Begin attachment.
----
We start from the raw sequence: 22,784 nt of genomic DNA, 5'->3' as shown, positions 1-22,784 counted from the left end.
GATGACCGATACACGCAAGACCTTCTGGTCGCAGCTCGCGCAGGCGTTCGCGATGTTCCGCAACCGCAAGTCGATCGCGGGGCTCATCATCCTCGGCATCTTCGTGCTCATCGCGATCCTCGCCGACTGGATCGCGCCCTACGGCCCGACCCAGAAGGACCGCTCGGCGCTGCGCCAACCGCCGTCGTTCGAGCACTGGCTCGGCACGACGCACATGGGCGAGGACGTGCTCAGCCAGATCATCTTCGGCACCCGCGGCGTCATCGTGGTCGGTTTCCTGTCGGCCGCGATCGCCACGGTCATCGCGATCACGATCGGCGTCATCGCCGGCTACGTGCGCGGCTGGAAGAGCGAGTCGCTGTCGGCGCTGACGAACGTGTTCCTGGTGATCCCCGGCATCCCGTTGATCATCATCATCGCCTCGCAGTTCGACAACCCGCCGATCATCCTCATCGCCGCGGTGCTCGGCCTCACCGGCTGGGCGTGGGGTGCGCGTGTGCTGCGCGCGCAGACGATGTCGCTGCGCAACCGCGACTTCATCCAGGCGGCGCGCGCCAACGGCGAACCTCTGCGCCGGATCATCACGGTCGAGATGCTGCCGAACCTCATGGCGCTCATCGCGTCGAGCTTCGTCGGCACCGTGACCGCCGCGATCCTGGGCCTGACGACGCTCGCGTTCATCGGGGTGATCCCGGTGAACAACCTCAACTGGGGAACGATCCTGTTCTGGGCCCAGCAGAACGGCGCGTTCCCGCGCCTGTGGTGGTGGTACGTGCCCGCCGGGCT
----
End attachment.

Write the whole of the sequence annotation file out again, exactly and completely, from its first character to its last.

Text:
We start from the raw sequence: 22,784 nt of genomic DNA, 5'->3' as shown, positions 1-22,784 counted from the left end.
GATGACCGATACACGCAAGACCTTCTGGTCGCAGCTCGCGCAGGCGTTCGCGATGTTCCGCAACCGCAAGTCGATCGCGGGGCTCATCATCCTCGGCATCTTCGTGCTCATCGCGATCCTCGCCGACTGGATCGCGCCCTACGGCCCGACCCAGAAGGACCGCTCGGCGCTGCGCCAACCGCCGTCGTTCGAGCACTGGCTCGGCACGACGCACATGGGCGAGGACGTGCTCAGCCAGATCATCTTCGGCACCCGCGGCGTCATCGTGGTCGGTTTCCTGTCGGCCGCGATCGCCACGGTCATCGCGATCACGATCGGCGTCATCGCCGGCTACGTGCGCGGCTGGAAGAGCGAGTCGCTGTCGGCGCTGACGAACGTGTTCCTGGTGATCCCCGGCATCCCGTTGATCATCATCATCGCCTCGCAGTTCGACAACCCGCCGATCATCCTCATCGCCGCGGTGCTCGGCCTCACCGGCTGGGCGTGGGGTGCGCGTGTGCTGCGCGCGCAGACGATGTCGCTGCGCAACCGCGACTTCATCCAGGCGGCGCGCGCCAACGGCGAACCTCTGCGCCGGATCATCACGGTCGAGATGCTGCCGAACCTCATGGCGCTCATCGCGTCGAGCTTCGTCGGCACCGTGACCGCCGCGATCCTGGGCCTGACGACGCTCGCGTTCATCGGGGTGATCCCGGTGAACAACCTCAACTGGGGAACGATCCTGTTCTGGGCCCAGCAGAACGGCGCGTTCCCGCGCCTGTGGTGGTGGTACGTGCCCGCCGGGCT